The personal essay form has traditionally been shaped by two formidable forces, pulling in what may seem like diametrically opposed directions.
The personal essay form has traditionally been shaped by two formidable forces, pulling in what may seem like diametrically opposed directions.Tags: Process Essay DigestionOrganizational Strategies In Essay WritingSome Examples Of Research ProposalsFeminine Mystique Betty Friedan EssayHow To Write Critical EssayBusiness Plan For Printing BusinessUop Assignments
About the overreliance, Gifford writes: “If a trifling thing is to be told, [Hazlitt] will not mention it in common language: he must give it, if possible, in words which the Bard of Avon has somewhere used”.
This “constant stitching in of these patches”, Gifford argues, leads to “deformity” in Hazlitt’s style (Gifford 1818, 426).
Hazlitt does not simply echo Shakespeare repeatedly, but he often quotes him or adapts his words, rarely citing him by name.
The nature and function of these misquotations are key considerations in this essay, in which it is claimed that Hazlitt’s misquotations of Shakespeare are not simply errors but a signature element of an essayistic style marked by an echoing that recalls the well-known original—thus appealing to the relevance of that which is already known by his readers—while veering from it, over and over again, into new directions as a form of self-fashioning through style.
(Hazlitt 1928 , 124-125) Thomas De Quincey, like Gifford, identifies Hazlitt’s reliance on quotation as one “vice of Mr.
Hazlitt’s composition”, and, using pejoratively words that post-structuralist theorists of intertextuality would use descriptively, censures him for reducing his essays to “a series of mosaics, a tessellation made up from borrowed fragments” (De Quincey 1873 , 134-135).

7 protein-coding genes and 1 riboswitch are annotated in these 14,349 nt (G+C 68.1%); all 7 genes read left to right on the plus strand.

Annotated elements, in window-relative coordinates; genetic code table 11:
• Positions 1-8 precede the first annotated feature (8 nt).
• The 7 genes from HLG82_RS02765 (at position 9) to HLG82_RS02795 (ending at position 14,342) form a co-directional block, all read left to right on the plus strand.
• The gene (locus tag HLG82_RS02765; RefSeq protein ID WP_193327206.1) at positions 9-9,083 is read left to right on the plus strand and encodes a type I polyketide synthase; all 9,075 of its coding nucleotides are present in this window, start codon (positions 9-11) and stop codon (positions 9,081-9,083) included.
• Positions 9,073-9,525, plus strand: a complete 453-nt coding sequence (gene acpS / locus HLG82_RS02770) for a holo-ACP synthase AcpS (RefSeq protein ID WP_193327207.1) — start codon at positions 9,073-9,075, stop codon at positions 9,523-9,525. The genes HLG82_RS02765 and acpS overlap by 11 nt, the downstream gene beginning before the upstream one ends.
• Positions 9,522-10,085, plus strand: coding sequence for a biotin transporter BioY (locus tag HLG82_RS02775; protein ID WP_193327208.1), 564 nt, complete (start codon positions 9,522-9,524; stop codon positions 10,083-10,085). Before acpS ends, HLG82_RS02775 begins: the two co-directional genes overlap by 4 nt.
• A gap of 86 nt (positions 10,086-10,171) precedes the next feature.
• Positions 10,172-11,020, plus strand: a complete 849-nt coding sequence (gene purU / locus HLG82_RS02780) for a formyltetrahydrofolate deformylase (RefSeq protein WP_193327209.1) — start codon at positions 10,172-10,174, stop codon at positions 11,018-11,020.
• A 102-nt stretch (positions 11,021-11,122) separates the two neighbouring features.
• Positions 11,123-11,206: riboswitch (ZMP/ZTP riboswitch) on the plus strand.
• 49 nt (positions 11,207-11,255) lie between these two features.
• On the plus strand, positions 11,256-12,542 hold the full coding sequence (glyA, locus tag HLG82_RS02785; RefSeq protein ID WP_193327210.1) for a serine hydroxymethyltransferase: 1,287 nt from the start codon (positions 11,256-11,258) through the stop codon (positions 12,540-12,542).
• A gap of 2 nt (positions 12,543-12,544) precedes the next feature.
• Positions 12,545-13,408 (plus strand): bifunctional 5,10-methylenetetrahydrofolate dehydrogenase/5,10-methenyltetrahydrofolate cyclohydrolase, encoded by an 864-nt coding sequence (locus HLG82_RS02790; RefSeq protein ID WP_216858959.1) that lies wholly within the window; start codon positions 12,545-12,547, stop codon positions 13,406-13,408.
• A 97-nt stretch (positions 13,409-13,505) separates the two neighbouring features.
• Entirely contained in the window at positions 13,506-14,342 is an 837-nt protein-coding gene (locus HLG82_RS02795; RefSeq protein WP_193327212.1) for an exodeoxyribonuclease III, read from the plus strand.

Pour ce faire, il se penche sur l’œuvre de William Hazlitt (1778-1830) et, plus spécifiquement, sur les échos de Shakespeare dans les essais personnels de Hazlitt.
Si les échos de Shakespeare sont nombreux dans son œuvre, il s’agit bien souvent d’échos déformés qui ne font pas directement référence à la source citée.
The essayist shows this openness by quoting freely and frequently.
Montaigne (1533–92), widely considered the father of the modern essay, already embodies these opposite forces as he quotes extensively, especially from classical sources, while, at the same time, writing about very personal issues in such a way that, as he puts it, his “kinsfolk and friends [may] therein recover some traits of [his] conditions and humors, and by that means preserve more whole, and more life-like, the knowledge they had of [him]” (Montaigne v).